- Pfsense Ipsec RoadWarrior VPN.
- Establish a Client based VPN from you to your pf box where ever it may be.
- Pfsense system running at least version 1.2.3 stable(as of Jan 19, 2011)
- ShrewSoft IPSEC VPN Client (Windows/Linux/BSD) 2.1.7-Stable as of Jan, 19 2010.
- DynDNS Account /w setup completed on your Pfsense system (assuming you do not have a static IP. This is optional).
- Basic knowledge of networking, VPN's and troubleshooting.
- Configuring Pfsense for your VPN
- Adding Users
- Configuring ShrewSoft VPN for your client machine (laptop or etc).
- Basic configuration
Configuring PF-Sense for your RoadWarrior VPN setup.
Log into your PF-sense system. Navigate to the IP Sec configuration page. (VPN->IPSEC)
Check the “Enable IPSEC” box shown in the below image and click “save”.
Click on the “Mobile Clients” tab at the top of the page. Fill out the [Phase1] settings using the below image as your base configuration Make changes where needed.
Fill out the [Phase2] settings using the below image as your base configuration, making changes where needed.
Click the “Save” button at the bottom of the page. If prompted, make sure to also click the “Apply Changes” button and wait for the page to reload.
You should now be able to Add your first user. In our case this is just a test user, you will want to use a better password/identifier.
Navigate to the “Pre-Shared Keys” page of the VPN configuration. (VPN->IPSEC->Pre-Shared Keys).
Click on the small “+” button at the bottom right of the screen. You will see a page that looks similar to the one below. Fill in your user's details. Click the “Save” button.
- At this point you have the option of adding all of your users and moving on or just continue with the next section if you want to test everything first.
Configuring ShrewSoft VPN for your client machine (laptop or etc).
Download and install the ShrewSoft VPN Client to your computer and install it. At the time of writing the version we used is 2.1.7-release (stable). We have not had any problems with it at this point. ( http://www.shrew.net/download/ike )
If you need help installing the VPN client for Linux see the following .pdf from “Global Technology Associates”. It dose a very good job of assisting you to get the VPN client installed if you have to build from source.
Once you have completed installation we are prepared to configure the VPN client. Load the ShrewSoft VPN Access Manager and follow the next few screenshots to build your first basic configuration. Make sure to change things as needed in relation to the User/PSK you setup as well as th IP/Hostname of your setup.
Click the “+” button to add a new VPN connection profile to your system. You will see a dialog similar to the one below. Use it as a template to get youre basic configuration setup.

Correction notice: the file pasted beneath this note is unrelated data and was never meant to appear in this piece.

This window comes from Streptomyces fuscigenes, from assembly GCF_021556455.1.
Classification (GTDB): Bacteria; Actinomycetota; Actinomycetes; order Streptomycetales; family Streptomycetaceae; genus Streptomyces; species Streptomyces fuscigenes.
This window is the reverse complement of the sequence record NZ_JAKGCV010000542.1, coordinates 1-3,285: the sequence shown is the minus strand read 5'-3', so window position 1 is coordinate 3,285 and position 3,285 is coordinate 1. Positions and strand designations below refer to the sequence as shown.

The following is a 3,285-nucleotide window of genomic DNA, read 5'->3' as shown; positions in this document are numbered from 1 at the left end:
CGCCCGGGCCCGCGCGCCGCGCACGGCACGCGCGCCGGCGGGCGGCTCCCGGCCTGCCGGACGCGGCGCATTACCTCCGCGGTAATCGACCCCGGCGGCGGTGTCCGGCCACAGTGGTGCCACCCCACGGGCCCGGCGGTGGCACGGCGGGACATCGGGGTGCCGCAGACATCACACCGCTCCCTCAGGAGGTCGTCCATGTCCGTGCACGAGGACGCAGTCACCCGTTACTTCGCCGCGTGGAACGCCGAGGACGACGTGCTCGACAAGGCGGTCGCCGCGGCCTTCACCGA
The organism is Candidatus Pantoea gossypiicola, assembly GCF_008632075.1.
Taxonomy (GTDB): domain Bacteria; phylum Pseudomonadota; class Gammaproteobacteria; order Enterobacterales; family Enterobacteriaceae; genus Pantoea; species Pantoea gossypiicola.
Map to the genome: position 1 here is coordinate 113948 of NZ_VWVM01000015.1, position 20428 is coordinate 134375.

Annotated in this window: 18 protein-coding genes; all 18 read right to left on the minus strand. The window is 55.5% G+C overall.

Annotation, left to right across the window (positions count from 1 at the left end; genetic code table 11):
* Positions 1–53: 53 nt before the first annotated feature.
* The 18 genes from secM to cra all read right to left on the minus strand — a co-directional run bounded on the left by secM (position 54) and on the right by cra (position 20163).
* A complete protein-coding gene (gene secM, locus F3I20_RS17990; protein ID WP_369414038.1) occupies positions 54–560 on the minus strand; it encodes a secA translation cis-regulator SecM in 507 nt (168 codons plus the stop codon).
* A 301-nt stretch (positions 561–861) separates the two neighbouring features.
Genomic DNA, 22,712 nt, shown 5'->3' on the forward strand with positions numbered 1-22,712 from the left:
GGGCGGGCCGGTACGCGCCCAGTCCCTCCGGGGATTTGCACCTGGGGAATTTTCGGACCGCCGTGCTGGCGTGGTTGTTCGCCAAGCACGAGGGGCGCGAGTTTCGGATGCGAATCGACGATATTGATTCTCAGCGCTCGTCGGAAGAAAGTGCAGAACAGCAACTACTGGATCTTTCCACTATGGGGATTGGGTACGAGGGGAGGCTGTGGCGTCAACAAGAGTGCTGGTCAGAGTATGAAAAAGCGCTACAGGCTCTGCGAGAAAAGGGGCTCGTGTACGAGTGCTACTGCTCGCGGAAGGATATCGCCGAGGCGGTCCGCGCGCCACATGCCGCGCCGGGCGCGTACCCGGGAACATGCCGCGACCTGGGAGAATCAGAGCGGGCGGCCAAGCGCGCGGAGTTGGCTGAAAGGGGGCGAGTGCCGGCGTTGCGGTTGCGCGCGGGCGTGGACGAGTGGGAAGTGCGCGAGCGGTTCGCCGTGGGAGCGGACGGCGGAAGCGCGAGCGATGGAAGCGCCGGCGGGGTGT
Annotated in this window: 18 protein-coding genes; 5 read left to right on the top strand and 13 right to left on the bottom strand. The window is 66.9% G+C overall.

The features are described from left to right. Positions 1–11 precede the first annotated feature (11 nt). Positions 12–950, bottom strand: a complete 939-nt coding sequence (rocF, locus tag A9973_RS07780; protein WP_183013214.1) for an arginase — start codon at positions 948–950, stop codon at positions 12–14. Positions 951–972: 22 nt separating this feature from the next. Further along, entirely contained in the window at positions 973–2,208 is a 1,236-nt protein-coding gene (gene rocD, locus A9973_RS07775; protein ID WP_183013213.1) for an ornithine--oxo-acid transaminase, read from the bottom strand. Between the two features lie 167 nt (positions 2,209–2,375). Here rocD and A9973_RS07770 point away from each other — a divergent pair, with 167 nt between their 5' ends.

Take note that “Auto Configuration” has been Disabled, Also note that we select “Use the Virtual Adapter and assigned address”. This is due to an issue with trying to use DHCP over the VPN.
Under the “Address” range make sure to make this a network that is NOT the same as the one you are connecting to. If you do not do this it will break your routing and you may be able to ping the gateway but will not be able to ping any other hosts on the remote network! (Ex. If your VPN network is 192.168.1.0/24 then your IP address should be on a different range like 172.16.100.0/24). Take note of your netmask settings as incorrect settings here will also cause problems later.
Click on the “Client” tab and make its settings match the following image.
Click on “Name Resolution” tab and make sure it looks similar to the below image. Replace the listed IP address with the DNS server ip on your remote network.
- Click on the “Authentication” tab. Make sure it looks similar to the below image. The “Identification Type” is very important. Setting to “User fully qualified domain name” worked for me. This will be the same as the identifier we set when setting up the “Pre-Shared Key” on the PF sense system. If this is not correct you will get “could not find PSK” errors in your IPSEC logs.
- On the “Authentication” tab, click the sub tab “Remote Identity”. I use the “ANY” setting here. This is the easy way of doing it.
- Click on the small arrow to the right of “Remote Identity” tab to reveal the “Credentials” tab. Here is where you will set you “PSK” or your certificates. Below is an example.
- On the very top set of tabs click on the arrow to the right of the “Authentication” tab to show the following tabs. “Phase1”, “Phase2”, “Policy”. Click on the “Phase1” tab.
- See the below image for my example of the “Phase1” settings. Make sure to change these to match the settings you have on your PFsense Phase1 settings under “Mobile Clients”.
- Click on the “Phase2” tab and use the below image to help you setup your settings. Make sure that this matches your settings on the Pfsense Phase2 settings under “Mobile Clients”.
- Click on the “Policy” tab. Un-check the “Obtain topology automatically...” and make sure “Maintain Persistent...” is also unchecked. Click on the “ADD” button. Follow the below image for an example of what to put here. This is the IP range of your REMOTE network (the pfsense LAN network).
- Click “OK” and “Save”. Click on the numbers/name below the newly created VPN profile to setup a new/logical name. Ex. “VPN to Home” “VPN to Work”...etc.
You should now have a working Ipsec VPN to your Pfsense system. I will note that you will not be able to test this on the same network you are trying to VPN into. It will likely cause strange routing issues and will not work properly.